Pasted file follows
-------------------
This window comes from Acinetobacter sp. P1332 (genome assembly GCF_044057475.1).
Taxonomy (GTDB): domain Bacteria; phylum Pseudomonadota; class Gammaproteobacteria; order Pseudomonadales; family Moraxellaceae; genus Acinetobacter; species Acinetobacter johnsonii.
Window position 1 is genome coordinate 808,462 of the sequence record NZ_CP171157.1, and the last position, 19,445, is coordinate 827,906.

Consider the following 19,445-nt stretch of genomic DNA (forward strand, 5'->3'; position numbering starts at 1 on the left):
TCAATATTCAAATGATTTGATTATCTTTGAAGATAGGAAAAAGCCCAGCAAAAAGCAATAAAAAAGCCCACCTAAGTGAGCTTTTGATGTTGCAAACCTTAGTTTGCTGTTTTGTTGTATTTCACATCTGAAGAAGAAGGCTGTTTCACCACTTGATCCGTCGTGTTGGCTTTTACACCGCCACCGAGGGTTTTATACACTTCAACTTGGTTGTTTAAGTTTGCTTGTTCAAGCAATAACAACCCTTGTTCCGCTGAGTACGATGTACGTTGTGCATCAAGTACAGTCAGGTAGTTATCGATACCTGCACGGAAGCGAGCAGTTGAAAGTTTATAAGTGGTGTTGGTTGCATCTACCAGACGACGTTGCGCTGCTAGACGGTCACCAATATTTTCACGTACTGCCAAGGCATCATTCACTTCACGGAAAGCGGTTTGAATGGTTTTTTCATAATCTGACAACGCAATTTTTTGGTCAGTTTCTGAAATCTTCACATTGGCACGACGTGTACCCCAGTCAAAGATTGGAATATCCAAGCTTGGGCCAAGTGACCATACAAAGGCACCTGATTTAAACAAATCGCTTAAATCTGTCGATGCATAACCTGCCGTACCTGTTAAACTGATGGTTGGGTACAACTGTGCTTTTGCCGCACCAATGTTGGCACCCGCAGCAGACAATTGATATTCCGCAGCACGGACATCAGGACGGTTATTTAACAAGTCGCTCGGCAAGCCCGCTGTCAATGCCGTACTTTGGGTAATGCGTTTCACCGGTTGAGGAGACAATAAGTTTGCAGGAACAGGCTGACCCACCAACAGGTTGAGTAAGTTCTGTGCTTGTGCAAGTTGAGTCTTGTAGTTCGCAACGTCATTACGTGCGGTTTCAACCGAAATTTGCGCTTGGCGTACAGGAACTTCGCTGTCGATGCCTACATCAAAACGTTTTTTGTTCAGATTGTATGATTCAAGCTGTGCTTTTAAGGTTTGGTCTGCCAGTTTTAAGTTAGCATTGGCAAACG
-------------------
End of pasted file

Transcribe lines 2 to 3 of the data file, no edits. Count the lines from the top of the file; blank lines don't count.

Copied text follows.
Taxonomy (GTDB): domain Bacteria; phylum Pseudomonadota; class Gammaproteobacteria; order Pseudomonadales; family Moraxellaceae; genus Acinetobacter; species Acinetobacter johnsonii.
Window position 1 is genome coordinate 808,462 of the sequence record NZ_CP171157.1, and the last position, 19,445, is coordinate 827,906.